Scientists Discover Fish Sizes Getting Smaller in Oceans Globally

According to a fascinating new finding by ocean researchers, fish populations are getting smaller globally, even in areas where overfishing is not an issue. Although experts have proposed several theories, the actual reason is still a mystery.

Research published in the journal Science shows that the size of about 75% of marine fish globally decreased from 1960 to 2020.

Overfishing and warming are most likely contributors to the phenomena. 

Research into the mechanisms behind this evolutionary adaptation is of the utmost importance since over three billion people worldwide get a large portion of their daily calories from seafood, especially fish.

Fish catches must grow to keep calorie consumption constant since billions of people rely on fish as a protein source. This condition puts a heavy burden on coastal communities that depend on a healthy ocean for their survival and threatens fish species that are already struggling due to pollution, overfishing, and increasing ocean temperatures.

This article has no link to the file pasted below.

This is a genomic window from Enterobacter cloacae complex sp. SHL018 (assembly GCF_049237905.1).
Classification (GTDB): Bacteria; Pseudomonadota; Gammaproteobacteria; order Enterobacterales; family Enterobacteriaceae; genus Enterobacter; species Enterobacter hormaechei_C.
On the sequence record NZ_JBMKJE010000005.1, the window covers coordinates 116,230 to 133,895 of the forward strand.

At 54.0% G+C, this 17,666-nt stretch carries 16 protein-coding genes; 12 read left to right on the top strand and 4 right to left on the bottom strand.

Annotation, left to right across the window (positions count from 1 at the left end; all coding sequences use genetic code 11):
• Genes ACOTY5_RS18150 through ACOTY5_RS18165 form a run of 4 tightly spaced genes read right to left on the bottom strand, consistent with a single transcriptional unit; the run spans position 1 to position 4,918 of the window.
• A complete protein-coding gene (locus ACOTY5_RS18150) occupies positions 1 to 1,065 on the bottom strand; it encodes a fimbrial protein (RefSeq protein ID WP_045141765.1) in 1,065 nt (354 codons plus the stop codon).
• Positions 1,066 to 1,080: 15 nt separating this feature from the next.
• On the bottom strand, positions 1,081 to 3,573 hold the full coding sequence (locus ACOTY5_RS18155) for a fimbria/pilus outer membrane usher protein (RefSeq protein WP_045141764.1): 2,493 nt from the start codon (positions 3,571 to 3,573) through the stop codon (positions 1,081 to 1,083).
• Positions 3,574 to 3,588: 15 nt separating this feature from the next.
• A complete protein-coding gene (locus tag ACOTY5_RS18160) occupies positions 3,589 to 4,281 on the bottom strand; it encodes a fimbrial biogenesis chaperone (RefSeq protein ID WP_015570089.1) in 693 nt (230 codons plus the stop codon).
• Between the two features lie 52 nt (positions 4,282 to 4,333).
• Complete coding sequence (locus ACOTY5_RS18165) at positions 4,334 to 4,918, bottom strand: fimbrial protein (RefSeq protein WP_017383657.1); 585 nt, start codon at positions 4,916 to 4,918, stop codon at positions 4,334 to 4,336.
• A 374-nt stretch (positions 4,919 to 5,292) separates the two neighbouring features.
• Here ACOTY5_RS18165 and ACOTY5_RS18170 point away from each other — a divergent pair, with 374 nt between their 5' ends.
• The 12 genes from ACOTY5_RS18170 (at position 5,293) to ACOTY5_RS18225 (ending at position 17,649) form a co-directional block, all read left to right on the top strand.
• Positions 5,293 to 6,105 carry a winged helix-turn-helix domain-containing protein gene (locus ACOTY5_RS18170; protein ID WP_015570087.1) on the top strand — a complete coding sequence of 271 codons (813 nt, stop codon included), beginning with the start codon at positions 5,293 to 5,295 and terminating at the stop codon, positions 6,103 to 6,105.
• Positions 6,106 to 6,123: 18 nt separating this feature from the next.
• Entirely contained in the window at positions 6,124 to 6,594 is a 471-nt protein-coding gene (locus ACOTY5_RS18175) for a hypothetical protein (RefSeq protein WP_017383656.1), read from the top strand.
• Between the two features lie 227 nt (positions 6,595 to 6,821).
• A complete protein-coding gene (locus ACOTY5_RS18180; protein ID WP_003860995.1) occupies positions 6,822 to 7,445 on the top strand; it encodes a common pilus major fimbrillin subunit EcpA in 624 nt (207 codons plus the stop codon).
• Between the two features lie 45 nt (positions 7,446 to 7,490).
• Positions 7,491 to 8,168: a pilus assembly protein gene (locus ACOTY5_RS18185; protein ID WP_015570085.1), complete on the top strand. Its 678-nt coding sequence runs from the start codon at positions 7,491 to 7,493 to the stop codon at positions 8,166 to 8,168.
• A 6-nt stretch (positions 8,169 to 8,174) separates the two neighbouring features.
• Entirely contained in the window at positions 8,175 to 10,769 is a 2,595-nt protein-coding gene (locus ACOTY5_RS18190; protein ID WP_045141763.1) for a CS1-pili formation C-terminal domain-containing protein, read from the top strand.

There has been observation of this occurrence in both protected and unprotected marine environments; scientists have dubbed it the “temperature-size rule,” according to Komoroske.

Evolutionarily speaking, a larger body is at a disadvantage due to the critical requirement for more oxygen as ocean temperatures rise.

Still, recent research by Komoroske and Joshua Lonthair found that brook trout bred in warm water had gills that could handle enough oxygen.

According to scientists, evolutionary pressures or the impact of organs other than the gills that cause stunted growth could be responsible for the fish’s shrinking size.

The decline in the fish population might severely affect fishermen’s earnings and marine ecosystems. Thus, it’s critical to understand why fish are becoming smaller.

The restoration of ocean ecosystem balance and the enforcement of prohibitions on commercial fishing and whaling globally have improved fish and other marine organisms’ chances of survival.

Renewable energy sources, such as solar and wind, are seeing a dramatic upturn. Because of this change, pollution will be reduced, and rising temperatures will affect wildlife, mainly fish. Lessening our reliance on oil will also reduce the likelihood of oil leaks, which endanger marine life.

Furthermore, there is a bright side to smaller fish. Ecologist Inês Martins said many of these fish are actually seeing population growth, even if they are smaller than average.